Aspirin has been shown to decrease the risk of colorectal cancer and possibly other cancers. However, the risk of side effects, including in some cases severe gastrointestinal bleeding, makes it necessary to better understand the mechanisms by which aspirin acts at low doses before recommending it more generally as a preventative, says Cornelia Ulrich, PhD, Senior Director of Population Sciences at Huntsman Cancer Institute in Salt Lake City. [More]
Study may lead to development of highly accurate screening test for early-stage ovarian cancer

Study may lead to development of highly accurate screening test for early-stage ovarian cancer

Studying blood serum compounds of different molecular weights has led scientists to a set of biomarkers that may enable development of a highly accurate screening test for early-stage ovarian cancer. [More]
Changes in cellular metabolites regulate earliest stages of embryonic stem cell development

Changes in cellular metabolites regulate earliest stages of embryonic stem cell development

Changes in cellular metabolites have been shown to regulate embryonic stem cell development at the earliest stages of life. Metabolites are simple compounds generated during life-sustaining chemical activities in cells. [More]
Helmholtz Centre for Infection Research scientists identify promising antitumor agent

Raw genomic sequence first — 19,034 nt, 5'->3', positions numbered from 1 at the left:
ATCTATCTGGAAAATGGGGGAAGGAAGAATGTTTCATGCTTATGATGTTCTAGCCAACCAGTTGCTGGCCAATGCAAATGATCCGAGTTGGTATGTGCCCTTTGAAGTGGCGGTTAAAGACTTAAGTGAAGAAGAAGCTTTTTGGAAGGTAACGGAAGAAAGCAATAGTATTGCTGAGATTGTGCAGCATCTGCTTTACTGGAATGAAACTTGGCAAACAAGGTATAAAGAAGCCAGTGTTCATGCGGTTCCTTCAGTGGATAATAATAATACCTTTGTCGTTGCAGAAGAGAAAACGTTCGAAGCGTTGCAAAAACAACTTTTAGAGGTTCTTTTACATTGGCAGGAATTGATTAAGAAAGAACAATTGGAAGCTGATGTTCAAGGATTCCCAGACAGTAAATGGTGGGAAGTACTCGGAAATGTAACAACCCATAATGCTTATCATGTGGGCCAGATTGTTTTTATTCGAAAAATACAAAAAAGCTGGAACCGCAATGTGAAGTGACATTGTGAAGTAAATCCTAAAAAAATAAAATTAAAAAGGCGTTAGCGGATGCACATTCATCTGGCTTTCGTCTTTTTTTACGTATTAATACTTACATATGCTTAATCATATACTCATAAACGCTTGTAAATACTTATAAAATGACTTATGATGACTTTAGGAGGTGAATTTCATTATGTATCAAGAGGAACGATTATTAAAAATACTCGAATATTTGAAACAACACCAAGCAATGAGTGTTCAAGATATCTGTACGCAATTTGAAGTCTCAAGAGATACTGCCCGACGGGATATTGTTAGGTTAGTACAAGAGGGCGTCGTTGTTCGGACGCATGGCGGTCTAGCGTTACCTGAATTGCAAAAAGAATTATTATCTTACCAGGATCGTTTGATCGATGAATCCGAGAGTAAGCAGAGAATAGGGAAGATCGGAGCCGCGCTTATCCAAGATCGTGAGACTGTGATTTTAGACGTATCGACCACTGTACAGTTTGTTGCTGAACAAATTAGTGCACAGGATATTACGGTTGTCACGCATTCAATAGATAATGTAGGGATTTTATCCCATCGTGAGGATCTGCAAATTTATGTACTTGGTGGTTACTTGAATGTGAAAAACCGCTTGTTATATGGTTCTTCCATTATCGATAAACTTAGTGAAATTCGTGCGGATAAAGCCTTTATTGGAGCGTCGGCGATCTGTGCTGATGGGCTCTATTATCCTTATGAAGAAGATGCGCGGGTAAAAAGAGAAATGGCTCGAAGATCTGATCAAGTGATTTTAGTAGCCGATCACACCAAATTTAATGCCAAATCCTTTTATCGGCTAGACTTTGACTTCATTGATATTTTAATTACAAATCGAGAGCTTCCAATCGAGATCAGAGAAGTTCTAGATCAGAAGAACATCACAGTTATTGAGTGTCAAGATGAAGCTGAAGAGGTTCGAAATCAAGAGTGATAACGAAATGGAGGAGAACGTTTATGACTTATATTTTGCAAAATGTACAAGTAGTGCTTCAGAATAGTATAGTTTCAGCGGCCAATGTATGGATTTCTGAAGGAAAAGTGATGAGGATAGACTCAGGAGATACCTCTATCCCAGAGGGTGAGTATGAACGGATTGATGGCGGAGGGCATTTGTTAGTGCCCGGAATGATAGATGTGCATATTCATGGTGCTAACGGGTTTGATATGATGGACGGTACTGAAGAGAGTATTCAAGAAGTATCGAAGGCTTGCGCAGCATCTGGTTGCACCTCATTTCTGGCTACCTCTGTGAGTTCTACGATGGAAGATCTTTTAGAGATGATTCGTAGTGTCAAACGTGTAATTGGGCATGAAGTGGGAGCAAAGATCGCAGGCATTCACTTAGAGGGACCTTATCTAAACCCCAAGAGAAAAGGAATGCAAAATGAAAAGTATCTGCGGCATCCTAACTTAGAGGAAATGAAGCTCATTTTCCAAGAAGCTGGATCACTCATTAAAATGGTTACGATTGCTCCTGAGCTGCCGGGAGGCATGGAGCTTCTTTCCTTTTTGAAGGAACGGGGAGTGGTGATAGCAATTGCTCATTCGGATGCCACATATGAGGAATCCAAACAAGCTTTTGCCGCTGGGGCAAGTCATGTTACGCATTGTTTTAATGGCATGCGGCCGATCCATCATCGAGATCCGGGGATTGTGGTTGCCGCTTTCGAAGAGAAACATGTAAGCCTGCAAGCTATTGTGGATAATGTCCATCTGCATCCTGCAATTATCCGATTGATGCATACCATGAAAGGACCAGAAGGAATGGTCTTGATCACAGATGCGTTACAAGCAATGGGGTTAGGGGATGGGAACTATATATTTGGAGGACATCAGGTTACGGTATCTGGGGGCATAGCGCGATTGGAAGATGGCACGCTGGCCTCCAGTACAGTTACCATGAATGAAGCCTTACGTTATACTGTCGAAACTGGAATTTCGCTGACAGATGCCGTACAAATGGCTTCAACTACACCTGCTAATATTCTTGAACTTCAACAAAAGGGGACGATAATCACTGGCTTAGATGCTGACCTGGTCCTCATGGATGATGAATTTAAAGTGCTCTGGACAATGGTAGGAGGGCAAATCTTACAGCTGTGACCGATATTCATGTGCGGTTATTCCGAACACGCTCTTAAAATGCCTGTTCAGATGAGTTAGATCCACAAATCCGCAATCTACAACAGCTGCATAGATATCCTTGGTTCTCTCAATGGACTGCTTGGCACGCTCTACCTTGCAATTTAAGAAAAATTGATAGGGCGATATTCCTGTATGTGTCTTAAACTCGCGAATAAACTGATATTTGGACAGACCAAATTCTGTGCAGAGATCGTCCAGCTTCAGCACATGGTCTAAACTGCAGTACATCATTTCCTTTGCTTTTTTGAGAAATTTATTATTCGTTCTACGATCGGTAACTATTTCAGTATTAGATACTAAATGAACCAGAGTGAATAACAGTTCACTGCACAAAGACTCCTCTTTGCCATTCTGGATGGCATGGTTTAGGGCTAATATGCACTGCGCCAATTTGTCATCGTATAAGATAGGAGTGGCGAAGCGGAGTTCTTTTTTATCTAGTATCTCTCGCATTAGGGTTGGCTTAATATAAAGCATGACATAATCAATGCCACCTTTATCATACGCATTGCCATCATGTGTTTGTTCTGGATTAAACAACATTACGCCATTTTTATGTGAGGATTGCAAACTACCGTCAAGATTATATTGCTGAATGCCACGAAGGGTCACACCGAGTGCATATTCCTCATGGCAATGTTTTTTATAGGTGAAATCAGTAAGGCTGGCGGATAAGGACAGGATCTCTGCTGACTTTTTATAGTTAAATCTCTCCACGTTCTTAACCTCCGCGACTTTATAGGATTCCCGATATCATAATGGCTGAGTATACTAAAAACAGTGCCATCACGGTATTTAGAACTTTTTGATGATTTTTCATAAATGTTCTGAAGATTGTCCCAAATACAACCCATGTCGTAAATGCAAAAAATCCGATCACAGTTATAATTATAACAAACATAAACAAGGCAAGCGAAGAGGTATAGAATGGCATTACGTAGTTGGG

Helmholtz Centre for Infection Research scientists identify promising antitumor agent

Support comes out of the ground: Scientists from the Helmholtz Centre for Infection Research in Germany have identified a terrestrial myxobacterium as a promising source for the bengamide class of natural products, which were originally thought to be secondary metabolites of marine sponges only. [More]
New computational method helps predict adverse drug reaction better than traditional computing methods

New computational method helps predict adverse drug reaction better than traditional computing methods

A new integrated computational method helps predicting adverse drug reaction--which are often lethal--more reliably than with traditional computing methods. This improved ability to foresee the possible adverse effects of drugs may entail saving many lives in the future. [More]
Denator forms a new Scientific Advisory Board

Denator forms a new Scientific Advisory Board

Denator AB has announced that a new external expert advisory board has been formed. Karsten Fjärstedt, recently appointed as CEO comments, “It is a great honor for me to be entrusted to lead Denator forward in this new phase of development. With a pipeline of new exciting business opportunities and a strong Scientific Advisory Board (SAB) I am looking forward to realizing the full potential of the company technology”. [More]

Radiocarbon method proves Cameroon’s environment is contaminated with synthetic opioid

Tramadol, a synthetic opioid component of the painkiller tramal, was surprisingly identified in 2013 as a natural product of Sarcocephalus latifolia, a tree found in Cameroon. [More]